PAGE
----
Washington is gearing up to greet Japan's new prime minister. Prime Minister Shinzo Abe's conservative Liberal Democratic Party came to power in December after winning a landslide election over the left-leaning Democratic Party. Abe, who previously served as prime minister in 2006-2007, has vowed to resolve the deep-rooted economic problems that have confronted his nation for decades. He has also pledged to stabilize Japan's troubled relations with some of its neighbors, including China, and enhance security ties with the United States.
What will be the topics discussed by President Barack Obama and Prime Minister Abe? Will economic issues be at the top of the agenda? Or will they be trumped by security considerations?
With respect to economic issues, it is likely that Japan's membership in the Trans-Pacific Partnership, a "high-standard" multilateral free trade agreement, will be on the agenda. Yoshihiko Noda, Abe's predecessor, had committed Japan to membership in the market-opening trade pact, but some in Washington suspect that Abe is having second thoughts. The new regional free-trade agreement is supported by big business, but it is opposed by Japan's agricultural interests. Both groups are among the staunchest supporters of the LDP. It is probable that Obama hopes that Abe will make a firm commitment to join the US-led TPP.
Although economic matters will find a place at the negotiating table, security issues are likely to dominate the talks. For a start, the two leaders may discuss plans to relocate an important US military base within Japan's Okinawa Prefecture - despite the opposition of local residents. Under the plan, the US Futenma Air base that is presently located in a highly populated residential district will be moved to a less crowded coastal area. But progress on the relocation has been slow.
Obama and Abe might also discuss additional US arms sales to Japan. Washington and Tokyo recently agreed a $10 billion deal for 42 Lockheed Martin radar-evading F-35 Joint Strike Fighter aircraft. This and other arms deals could be discussed.
A revision of the US-Japan Defense Guidelines could also be near the top of the agenda. The original guidelines were drafted in 1978, and designed to help the two sides prepare for a possible conflict with the Soviet Union. The current guidelines were inked in 1997, and were a reaction to heightened tensions on the Korean Peninsula. A new set of guidelines will reflect recent changes in the global security environment including the rise of cyber warfare, terrorism and piracy. Japanese officials concede that concerns about the Democratic People's Republic of Korea and the rise of China are also serving as drivers for a revision of the guidelines. The new defense guidelines will probably permit Japan to exercise collective self-defense. This means that Tokyo could use its armed forces to assist allied troops if attacked.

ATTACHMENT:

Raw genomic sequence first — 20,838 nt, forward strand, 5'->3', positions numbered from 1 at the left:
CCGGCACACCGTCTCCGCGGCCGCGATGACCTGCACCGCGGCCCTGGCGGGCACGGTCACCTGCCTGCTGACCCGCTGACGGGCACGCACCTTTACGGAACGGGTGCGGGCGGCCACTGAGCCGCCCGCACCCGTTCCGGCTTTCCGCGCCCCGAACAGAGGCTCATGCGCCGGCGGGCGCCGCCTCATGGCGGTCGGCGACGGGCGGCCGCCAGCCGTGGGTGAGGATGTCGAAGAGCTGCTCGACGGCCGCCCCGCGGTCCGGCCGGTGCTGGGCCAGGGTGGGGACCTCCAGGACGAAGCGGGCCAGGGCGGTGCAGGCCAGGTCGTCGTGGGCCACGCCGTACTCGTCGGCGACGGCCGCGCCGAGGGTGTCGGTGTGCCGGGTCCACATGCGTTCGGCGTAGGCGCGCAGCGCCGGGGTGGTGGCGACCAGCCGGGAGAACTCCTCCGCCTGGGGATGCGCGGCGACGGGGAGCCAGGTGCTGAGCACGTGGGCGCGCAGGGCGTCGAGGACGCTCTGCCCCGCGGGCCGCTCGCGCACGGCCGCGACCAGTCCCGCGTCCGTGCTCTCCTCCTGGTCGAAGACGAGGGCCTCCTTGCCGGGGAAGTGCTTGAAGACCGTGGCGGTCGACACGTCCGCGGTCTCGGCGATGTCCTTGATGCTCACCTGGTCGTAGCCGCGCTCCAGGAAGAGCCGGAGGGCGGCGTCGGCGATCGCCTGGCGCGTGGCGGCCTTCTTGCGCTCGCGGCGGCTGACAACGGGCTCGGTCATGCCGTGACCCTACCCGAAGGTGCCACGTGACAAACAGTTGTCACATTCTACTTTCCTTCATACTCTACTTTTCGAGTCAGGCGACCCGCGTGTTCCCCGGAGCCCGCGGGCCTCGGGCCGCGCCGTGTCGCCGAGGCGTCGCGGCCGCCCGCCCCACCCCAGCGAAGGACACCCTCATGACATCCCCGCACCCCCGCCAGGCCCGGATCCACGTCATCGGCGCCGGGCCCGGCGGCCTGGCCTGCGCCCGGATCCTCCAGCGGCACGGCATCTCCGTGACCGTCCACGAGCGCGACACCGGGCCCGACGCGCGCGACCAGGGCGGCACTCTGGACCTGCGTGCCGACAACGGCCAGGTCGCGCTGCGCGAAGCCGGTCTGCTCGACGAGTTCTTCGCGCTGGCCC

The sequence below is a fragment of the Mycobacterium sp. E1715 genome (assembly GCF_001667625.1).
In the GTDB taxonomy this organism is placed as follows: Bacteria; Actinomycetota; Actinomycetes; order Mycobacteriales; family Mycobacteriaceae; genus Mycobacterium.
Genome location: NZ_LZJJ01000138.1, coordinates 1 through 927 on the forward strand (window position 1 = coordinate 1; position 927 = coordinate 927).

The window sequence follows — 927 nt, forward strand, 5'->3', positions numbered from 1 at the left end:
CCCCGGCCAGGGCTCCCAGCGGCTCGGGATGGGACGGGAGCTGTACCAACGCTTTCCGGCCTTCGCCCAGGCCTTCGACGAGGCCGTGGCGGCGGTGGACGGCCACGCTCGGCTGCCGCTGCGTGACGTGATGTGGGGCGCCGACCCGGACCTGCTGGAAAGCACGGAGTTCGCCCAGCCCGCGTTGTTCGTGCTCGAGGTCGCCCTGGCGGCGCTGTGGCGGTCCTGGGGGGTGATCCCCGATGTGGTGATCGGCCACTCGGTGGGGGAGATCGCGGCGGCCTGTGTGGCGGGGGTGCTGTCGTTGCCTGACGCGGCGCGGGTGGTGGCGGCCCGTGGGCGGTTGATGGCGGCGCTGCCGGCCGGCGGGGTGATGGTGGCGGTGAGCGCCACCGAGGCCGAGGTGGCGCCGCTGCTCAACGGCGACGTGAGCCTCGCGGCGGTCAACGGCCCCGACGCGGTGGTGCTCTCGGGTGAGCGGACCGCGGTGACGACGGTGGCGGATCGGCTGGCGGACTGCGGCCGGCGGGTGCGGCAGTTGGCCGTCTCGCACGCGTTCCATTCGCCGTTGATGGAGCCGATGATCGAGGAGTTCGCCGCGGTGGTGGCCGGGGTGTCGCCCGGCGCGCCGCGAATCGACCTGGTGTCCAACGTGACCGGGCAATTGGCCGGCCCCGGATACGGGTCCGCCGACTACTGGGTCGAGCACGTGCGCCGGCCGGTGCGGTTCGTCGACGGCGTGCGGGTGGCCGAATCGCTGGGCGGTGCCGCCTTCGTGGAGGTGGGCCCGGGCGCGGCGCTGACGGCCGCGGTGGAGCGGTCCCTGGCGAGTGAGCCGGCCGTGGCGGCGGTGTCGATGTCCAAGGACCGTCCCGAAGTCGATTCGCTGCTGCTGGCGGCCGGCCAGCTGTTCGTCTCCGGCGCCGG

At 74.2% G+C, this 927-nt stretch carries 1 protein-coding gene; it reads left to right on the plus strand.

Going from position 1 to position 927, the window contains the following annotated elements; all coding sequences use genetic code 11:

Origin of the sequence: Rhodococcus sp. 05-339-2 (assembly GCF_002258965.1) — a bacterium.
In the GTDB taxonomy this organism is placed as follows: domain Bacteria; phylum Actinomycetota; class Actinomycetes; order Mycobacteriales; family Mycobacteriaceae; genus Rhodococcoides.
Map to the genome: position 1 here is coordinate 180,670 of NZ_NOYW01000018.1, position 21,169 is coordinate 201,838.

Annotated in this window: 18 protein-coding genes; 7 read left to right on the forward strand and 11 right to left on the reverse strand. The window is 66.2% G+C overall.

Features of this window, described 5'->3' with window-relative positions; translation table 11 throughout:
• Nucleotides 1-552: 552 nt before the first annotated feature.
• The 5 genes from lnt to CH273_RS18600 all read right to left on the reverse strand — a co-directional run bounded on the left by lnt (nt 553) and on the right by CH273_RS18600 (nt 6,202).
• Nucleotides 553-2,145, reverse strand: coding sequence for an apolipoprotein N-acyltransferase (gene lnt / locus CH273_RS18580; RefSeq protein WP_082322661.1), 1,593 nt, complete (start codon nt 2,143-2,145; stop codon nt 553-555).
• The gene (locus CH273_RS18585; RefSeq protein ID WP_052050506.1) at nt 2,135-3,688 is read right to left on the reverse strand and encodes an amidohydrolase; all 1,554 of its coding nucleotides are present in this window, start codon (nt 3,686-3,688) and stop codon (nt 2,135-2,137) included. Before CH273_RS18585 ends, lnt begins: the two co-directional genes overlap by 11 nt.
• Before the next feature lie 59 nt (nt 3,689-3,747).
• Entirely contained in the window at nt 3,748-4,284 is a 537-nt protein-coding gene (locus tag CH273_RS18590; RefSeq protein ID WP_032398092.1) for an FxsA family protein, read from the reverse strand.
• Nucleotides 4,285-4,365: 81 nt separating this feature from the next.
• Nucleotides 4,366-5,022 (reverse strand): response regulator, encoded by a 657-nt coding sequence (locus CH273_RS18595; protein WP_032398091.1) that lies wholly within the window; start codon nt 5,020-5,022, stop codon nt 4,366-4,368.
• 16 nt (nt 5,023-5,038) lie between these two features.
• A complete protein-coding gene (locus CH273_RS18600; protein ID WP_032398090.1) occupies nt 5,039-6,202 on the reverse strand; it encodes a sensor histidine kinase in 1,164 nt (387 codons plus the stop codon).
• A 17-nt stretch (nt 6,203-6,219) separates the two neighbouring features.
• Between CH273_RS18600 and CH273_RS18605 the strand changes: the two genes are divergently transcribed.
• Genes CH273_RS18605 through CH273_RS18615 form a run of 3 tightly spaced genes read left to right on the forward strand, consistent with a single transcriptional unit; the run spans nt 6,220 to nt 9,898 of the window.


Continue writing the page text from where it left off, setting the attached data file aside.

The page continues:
However, it is more than likely that the issue topping the agenda will be the longstanding quarrel between Japan and China over a handful of uninhabited islands in the East China Sea. Tokyo argues that it gained control of the island group in 1895 when they were terra nullius - land belonging to no country. But China says that the territory was stolen by Tokyo in the first Sino-Japanese War and should have been returned after World War II in keeping with the terms of the Cairo Declaration and Potsdam Proclamation. In 2012, tempers flared after a right-wing governor of Tokyo launched a drive to purchase the islands from their "private" owners. To prevent this from occurring, Japan's central government bought them instead. These moves infuriated people in China.
Despite pledges to adopt a measured approach to this quarrel, Abe has done little to defuse tensions. For example, on Jan 11, the prime minister declared that "there is no room for negotiation". And on Feb 2, he rallied his nation's military forces with a pledge to "stand up against the present danger ... at all costs". Given the fact that Washington has called on Tokyo to "reach out" and hold "discussions" with Beijing, such statements cannot be considered helpful.
The US-Japan alliance is a tight one. But it is also fraught with the same tensions that characterize most alliances. As Glenn Snyder explained in his classic study, The Security Dilemma in Alliance Politics, the partners in an alliance often fear abandonment or entrapment. The weaker party will sometimes fear abandonment. On the other hand, if a stronger state perceives that an ally's interests deviate from its own defense concerns, it will fear that it will be entrapped in a conflict with other states over issues that are of little concern to its own security. This helps explain why Obama will probably inform Abe that the US does not want to become entrapped in a conflict with China over a pile of rocks in the East China Sea. Rather, he will be politely urged to tone down his rhetoric and open negotiations to settle this territorial dispute in a flexible and balanced way. Although Abe is sometimes described as a "hawkish" politician and a "hothead," he has also earned a reputation as a pragmatist. With any luck, Tokyo will follow Washington's advice and reach out to Beijing.
The author is director of the Graduate Program in Global Studies at Missouri State University.
(China Daily 02/19/2013 page9)